for acid-fast bacilli in 26% of the cases and culture tests
for tuberculosis bacilli in the lavage fluid were positive in
39.1% of cases (6). Bronchial biopsies may be positive in
30-84% of patients. The yield of bronchial brushing
ranges from 10% to 85% (1,6). In the present series,
lesion subtype was caseating in two cases and tumorous
in the other case. Bronchoscopic biopsies revealed the
pathological diagnosis of EBTB in all patients. The bronchial lavage smear was positive for acid-fast bacilli in two
cases. Although the smear examination for acid-fast bacilli was negative, the culture examination for tuberculosis
bacilli was positive in the other case. Patients with EBTB
are treated with anti-tuberculous chemotherapy with or
without the use of corticosteroids (1,2,5,7). Endobronchial stenosis is a common complication of EBTB. It may
develop in patients with EBTB despite the use of efficacious anti-tuberculosis chemotherapy (1,2). Other subtypes of EBTB may change into the fibrostenotic type (12).
Surgery and bronchoscopic treatment modalities such as
cryotherapy, electrocautery, laser ablation, balloon dilatation, and stent implantation are other treatment methods (1,5). Anti-tuberculosis chemotherapy was administered to the patients in the present study for six months.
Endobronchial stenosis did not develop in any of the
patients.
In conclusion, EBTB is uncommon form of pulmonary
tuberculosis. Clinical and radiological findings are usually
nonspecific. Bronchoscopy is the most important diagnostic procedure in EBTB. The eradication of tubercle bacilli
and prevention of bronchostenosis are two important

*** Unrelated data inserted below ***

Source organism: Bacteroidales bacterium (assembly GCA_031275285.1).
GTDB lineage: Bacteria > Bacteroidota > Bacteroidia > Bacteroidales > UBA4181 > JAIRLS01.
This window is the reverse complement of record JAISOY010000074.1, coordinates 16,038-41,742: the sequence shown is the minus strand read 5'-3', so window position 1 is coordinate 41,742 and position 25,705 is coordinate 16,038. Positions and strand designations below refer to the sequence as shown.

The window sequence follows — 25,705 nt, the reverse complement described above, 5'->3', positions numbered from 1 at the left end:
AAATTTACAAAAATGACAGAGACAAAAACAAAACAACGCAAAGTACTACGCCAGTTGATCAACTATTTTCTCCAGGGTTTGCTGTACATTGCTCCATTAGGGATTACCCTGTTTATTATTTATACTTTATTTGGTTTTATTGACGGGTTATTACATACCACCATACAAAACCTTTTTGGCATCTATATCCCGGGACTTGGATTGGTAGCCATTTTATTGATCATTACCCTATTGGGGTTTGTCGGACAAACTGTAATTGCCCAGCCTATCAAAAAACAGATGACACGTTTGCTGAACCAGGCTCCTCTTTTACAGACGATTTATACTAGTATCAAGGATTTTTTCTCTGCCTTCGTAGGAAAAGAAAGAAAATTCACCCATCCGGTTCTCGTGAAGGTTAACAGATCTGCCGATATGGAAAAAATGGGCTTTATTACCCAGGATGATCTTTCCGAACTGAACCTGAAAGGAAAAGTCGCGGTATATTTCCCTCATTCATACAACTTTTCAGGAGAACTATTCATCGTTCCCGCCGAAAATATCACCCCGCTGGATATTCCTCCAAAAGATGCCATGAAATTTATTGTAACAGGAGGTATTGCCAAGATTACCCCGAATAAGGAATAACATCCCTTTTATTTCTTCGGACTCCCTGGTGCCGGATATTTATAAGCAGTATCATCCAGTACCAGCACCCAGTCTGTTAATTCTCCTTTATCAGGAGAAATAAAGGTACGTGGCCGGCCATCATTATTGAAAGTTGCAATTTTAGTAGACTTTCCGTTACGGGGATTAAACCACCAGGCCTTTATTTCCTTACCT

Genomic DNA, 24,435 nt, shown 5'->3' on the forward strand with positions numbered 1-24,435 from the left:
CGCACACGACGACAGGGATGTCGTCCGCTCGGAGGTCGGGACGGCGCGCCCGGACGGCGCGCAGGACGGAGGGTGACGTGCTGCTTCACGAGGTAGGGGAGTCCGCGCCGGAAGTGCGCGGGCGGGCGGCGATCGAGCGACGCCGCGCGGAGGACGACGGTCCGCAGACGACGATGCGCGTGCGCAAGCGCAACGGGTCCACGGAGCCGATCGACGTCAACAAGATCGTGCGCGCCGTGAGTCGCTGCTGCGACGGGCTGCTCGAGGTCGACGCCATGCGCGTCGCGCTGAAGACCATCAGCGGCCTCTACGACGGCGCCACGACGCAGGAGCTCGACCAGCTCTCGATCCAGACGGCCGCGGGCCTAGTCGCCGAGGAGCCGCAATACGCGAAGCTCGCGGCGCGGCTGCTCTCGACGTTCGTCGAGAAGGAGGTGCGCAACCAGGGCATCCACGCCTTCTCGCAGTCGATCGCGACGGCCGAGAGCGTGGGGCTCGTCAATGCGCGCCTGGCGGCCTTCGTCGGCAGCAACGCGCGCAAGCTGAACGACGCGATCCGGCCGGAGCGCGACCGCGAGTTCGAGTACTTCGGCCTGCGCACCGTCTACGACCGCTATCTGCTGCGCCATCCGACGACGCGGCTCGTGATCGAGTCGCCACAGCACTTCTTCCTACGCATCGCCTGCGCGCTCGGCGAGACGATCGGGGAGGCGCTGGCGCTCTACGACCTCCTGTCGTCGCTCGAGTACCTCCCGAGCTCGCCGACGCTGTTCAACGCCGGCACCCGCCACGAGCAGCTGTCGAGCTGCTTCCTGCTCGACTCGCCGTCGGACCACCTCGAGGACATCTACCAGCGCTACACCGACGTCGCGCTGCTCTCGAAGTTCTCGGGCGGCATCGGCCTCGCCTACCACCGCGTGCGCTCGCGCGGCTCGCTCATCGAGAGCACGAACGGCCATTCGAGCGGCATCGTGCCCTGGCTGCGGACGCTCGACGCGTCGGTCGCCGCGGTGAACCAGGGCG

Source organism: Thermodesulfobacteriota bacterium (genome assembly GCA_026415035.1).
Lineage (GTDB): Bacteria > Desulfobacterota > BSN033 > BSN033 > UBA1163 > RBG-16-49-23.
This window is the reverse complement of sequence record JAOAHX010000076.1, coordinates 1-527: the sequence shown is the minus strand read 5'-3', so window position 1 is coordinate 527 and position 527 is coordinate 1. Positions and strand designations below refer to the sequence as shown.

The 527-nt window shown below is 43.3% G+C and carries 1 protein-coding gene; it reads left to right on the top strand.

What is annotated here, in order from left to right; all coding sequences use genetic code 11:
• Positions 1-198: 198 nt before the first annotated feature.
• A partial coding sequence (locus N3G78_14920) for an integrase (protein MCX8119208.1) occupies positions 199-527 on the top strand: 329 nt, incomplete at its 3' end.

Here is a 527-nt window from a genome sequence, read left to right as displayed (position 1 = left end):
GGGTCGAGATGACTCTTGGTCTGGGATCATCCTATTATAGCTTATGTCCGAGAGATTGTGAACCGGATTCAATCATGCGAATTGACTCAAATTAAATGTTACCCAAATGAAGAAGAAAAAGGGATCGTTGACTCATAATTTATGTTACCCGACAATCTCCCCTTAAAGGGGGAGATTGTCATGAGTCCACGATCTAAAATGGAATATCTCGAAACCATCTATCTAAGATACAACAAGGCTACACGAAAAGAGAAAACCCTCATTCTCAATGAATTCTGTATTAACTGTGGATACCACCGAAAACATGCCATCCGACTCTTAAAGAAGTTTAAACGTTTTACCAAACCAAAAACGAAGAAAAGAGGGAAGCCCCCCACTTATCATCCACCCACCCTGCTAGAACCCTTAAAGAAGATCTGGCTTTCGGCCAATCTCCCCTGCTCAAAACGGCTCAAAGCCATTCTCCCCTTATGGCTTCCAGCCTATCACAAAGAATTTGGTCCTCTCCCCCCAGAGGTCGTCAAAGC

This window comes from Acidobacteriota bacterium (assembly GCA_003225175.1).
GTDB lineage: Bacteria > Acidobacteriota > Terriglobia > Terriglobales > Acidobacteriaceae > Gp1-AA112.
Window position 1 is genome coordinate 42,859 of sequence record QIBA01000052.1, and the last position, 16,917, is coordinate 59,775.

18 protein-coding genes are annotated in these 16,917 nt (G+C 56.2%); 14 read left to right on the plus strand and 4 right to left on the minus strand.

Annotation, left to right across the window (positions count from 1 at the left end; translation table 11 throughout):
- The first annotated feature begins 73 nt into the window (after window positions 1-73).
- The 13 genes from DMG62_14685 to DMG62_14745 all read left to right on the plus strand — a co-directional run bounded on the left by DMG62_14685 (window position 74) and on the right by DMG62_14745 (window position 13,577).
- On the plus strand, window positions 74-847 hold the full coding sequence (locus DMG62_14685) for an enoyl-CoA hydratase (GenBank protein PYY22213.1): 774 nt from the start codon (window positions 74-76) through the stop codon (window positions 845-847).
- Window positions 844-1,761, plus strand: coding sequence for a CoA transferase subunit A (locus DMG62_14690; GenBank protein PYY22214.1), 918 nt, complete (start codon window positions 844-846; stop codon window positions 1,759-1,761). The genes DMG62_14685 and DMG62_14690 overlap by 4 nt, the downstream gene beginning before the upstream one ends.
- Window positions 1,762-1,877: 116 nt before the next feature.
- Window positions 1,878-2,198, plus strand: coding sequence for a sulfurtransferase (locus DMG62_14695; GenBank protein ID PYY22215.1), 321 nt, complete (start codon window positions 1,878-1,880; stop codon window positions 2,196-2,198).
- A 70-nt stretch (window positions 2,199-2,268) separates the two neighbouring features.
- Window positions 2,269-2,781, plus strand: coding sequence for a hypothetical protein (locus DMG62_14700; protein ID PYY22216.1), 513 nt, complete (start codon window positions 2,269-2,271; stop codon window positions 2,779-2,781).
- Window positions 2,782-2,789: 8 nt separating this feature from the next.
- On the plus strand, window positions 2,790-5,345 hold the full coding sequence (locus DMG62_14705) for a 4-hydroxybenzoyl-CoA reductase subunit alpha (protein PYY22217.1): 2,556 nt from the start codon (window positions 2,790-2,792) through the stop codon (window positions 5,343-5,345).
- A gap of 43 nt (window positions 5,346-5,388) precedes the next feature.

goals of EBTB treatment. Early diagnosis and effective
treatment of this disease are required to achieve these
objectives.
CONFLICTS OF INTEREST
None declared.
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Endobronhial Tuberculosis: A report of Three Cases | Horzum Ekinci et al.
AUTHOR CONTRIBUTIONS
Concept - G.H.E., O.H., M.K., A.Y.; Planning and Design - G.H.E., O.H., M.K., A.Y.; Supervision - G.H.E.,
O.H., M.K., A.Y.; Funding - A.Y., G.H.E., O.H., M.K.;
Materials - G.H.E., A.Y., O.H., M.K.; Data Collection
and/or Processing - G.H.E., A.Y., O.H., M.K.; Analysis
and/or Interpretation - A.Y., G.H.E., O.H., M.K.; Literature Review - A.Y., O.H., G.H.E., M.K.; Writing - A.Y.,
G.H.E., O.H.; Critical Review - O.H., A.Y., G.H.E.
YAZAR KATKILARI
Fikir - G.H.E., O.H., M.K., A.Y.; Tasarım ve Dizayn G.H.E., O.H., M.K., A.Y.; Denetleme - G.H.E., O.H.,
M.K., A.Y.; Kaynaklar - A.Y., G.H.E., O.H., M.K.; Malzemeler - G.H.E., A.Y., O.H., M.K.; Veri Toplama
ve/veya İşleme - G.H.E., A.Y., O.H., M.K.; Analiz
ve/veya Yorum - A.Y., G.H.E., O.H., M.K.; Literatür Taraması - A.Y., O.H., G.H.E., M.K.; Yazıyı Yazan - A.Y.,
G.H.E., O.H.; Eleştirel İnceleme - O.H., A.Y., G.H.E.